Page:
The funds appeared to be out in full force today. Given the fact that the Commitments of Traders report has been delayed for a few weeks now, it is difficult to know for sure. But today’s action in the grain room certainly seems like fund selling. There were also rumors today that this was the case, as they were said to be exiting long grain positions and adding to wheat shorts as the U.S. dollar rallies. The U.S. Dollar Index has been climbing since the February 2 low and is currently above the 105 mark. The last COT report on January 24 showed the funds net short 369 mb of Chicago wheat; this is more than the U.S. produced in 2022. Export sales also offered no support today with the USDA reporting an increase of only 12.4 mb of wheat sales for 22/23 and 2.9 mb for 23/24. For the week, May Chi wheat was down 54-1/2 cents while May KC lost 60-1/2 cents. Alongside these two classes, today MPLS futures and Paris milling wheat were also sharply lower. Also potentially weighing on wheat is news that China supposedly has an initiative to negotiate with Russia to end the Ukraine war. This would stop Russia’s advance and they would retain Ukraine territory. Also, China suggested that the west would drop sanctions against Russia. At this point in time, it seems that neither Ukraine nor western countries are likely to accept that, but it could have added to today’s pressure nonetheless.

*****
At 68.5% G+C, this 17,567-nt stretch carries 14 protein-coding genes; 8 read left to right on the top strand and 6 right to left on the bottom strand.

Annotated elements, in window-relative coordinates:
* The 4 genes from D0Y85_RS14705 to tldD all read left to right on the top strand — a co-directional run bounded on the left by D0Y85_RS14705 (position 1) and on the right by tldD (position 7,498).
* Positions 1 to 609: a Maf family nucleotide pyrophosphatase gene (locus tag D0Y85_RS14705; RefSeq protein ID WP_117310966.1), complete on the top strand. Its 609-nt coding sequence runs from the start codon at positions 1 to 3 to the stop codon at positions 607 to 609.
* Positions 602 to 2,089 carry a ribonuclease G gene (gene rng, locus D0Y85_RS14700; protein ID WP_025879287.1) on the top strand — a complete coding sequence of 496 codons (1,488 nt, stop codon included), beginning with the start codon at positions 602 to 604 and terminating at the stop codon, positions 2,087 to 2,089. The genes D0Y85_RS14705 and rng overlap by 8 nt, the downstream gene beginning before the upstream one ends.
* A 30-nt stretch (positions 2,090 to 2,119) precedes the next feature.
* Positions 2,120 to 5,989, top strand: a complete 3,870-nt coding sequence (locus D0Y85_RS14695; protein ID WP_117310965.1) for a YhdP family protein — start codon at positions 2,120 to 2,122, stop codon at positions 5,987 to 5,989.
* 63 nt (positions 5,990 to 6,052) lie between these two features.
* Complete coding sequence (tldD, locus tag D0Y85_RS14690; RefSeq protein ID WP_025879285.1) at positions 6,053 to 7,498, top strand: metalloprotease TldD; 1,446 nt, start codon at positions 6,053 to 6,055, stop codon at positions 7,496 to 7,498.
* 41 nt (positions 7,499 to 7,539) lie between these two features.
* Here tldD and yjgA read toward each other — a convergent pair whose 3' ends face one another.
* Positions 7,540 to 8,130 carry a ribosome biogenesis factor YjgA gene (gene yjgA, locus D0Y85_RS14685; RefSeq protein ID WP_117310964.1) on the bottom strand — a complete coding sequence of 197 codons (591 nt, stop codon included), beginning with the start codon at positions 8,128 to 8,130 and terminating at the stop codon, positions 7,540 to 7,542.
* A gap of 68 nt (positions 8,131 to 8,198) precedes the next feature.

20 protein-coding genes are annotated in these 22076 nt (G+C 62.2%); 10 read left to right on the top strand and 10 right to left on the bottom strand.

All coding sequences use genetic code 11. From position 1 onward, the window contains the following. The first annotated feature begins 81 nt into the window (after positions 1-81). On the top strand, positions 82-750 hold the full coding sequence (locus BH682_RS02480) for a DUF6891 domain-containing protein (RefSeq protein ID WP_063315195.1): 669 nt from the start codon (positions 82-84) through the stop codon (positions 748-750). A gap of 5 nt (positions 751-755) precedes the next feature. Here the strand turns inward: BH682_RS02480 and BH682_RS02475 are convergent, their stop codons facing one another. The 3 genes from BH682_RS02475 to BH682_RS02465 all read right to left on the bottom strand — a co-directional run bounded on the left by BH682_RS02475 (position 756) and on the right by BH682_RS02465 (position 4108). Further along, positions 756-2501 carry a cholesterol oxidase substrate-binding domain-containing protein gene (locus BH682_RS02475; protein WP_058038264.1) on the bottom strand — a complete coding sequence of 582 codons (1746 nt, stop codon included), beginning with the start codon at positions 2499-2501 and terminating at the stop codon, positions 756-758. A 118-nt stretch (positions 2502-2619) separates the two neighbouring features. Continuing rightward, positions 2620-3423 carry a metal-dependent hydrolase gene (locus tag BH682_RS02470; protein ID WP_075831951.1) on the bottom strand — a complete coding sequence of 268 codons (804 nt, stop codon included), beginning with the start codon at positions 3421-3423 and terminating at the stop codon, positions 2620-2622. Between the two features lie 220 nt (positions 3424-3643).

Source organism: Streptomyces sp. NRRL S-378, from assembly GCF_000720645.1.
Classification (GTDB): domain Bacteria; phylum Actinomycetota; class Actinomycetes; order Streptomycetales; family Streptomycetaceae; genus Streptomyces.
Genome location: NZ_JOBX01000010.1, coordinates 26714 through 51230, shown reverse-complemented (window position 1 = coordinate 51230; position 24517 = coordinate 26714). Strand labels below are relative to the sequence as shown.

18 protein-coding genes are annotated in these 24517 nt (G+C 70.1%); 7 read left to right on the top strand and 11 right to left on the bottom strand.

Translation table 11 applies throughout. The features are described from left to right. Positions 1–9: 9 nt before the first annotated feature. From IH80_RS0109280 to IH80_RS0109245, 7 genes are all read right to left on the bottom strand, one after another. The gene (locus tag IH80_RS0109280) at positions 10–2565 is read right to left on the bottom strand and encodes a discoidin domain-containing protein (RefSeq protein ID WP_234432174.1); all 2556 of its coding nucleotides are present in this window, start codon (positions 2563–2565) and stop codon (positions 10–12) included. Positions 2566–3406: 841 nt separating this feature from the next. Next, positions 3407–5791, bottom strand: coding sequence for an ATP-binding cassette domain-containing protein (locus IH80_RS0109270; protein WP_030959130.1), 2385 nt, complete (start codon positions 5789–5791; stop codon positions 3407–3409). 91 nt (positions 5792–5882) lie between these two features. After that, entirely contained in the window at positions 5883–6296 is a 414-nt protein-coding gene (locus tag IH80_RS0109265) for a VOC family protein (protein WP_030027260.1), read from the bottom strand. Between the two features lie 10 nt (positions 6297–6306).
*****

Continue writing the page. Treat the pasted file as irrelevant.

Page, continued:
CATTLE HIGHLIGHTS: Live cattle futures were choppy on the session as the market prepared for the USDA Cattle on Feed report on Friday after the market close. Feb cattle were 0.050 higher to 165.200, and Apr cattle added 0.050 to 165.350. Mar feeders slipped 0.150 to 189.075. For the week, Feb cattle added 1.625 and Apr was 0.725 higher. Mar feeders traded 2.550 higher on the week.